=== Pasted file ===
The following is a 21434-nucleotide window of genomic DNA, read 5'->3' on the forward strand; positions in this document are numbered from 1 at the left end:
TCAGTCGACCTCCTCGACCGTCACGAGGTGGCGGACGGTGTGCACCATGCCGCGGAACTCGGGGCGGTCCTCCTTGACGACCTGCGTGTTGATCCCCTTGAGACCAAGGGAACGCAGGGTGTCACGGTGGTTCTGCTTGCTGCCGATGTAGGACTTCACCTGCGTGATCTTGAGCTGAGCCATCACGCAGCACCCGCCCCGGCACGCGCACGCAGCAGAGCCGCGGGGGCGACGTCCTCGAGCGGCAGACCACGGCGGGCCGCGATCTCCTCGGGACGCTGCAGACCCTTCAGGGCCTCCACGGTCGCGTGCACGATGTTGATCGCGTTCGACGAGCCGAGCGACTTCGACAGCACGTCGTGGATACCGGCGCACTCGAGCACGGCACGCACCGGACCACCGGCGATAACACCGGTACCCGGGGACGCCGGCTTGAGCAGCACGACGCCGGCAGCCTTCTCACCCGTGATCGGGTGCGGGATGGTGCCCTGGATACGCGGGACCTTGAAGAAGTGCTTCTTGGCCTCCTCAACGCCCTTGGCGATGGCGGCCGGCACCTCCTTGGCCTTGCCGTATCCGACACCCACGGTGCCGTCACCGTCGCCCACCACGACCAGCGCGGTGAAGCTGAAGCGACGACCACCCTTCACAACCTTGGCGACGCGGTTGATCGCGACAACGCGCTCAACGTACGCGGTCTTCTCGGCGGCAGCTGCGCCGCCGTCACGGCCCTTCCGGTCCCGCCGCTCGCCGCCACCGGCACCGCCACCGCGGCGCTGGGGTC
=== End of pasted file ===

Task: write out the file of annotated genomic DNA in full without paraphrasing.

The following is a 21434-nucleotide window of genomic DNA, read 5'->3' on the forward strand; positions in this document are numbered from 1 at the left end:
TCAGTCGACCTCCTCGACCGTCACGAGGTGGCGGACGGTGTGCACCATGCCGCGGAACTCGGGGCGGTCCTCCTTGACGACCTGCGTGTTGATCCCCTTGAGACCAAGGGAACGCAGGGTGTCACGGTGGTTCTGCTTGCTGCCGATGTAGGACTTCACCTGCGTGATCTTGAGCTGAGCCATCACGCAGCACCCGCCCCGGCACGCGCACGCAGCAGAGCCGCGGGGGCGACGTCCTCGAGCGGCAGACCACGGCGGGCCGCGATCTCCTCGGGACGCTGCAGACCCTTCAGGGCCTCCACGGTCGCGTGCACGATGTTGATCGCGTTCGACGAGCCGAGCGACTTCGACAGCACGTCGTGGATACCGGCGCACTCGAGCACGGCACGCACCGGACCACCGGCGATAACACCGGTACCCGGGGACGCCGGCTTGAGCAGCACGACGCCGGCAGCCTTCTCACCCGTGATCGGGTGCGGGATGGTGCCCTGGATACGCGGGACCTTGAAGAAGTGCTTCTTGGCCTCCTCAACGCCCTTGGCGATGGCGGCCGGCACCTCCTTGGCCTTGCCGTATCCGACACCCACGGTGCCGTCACCGTCGCCCACCACGACCAGCGCGGTGAAGCTGAAGCGACGACCACCCTTCACAACCTTGGCGACGCGGTTGATCGCGACAACGCGCTCAACGTACGCGGTCTTCTCGGCGGCAGCTGCGCCGCCGTCACGGCCCTTCCGGTCCCGCCGCTCGCCGCCACCGGCACCGCCACCGCGGCGCTGGGGTC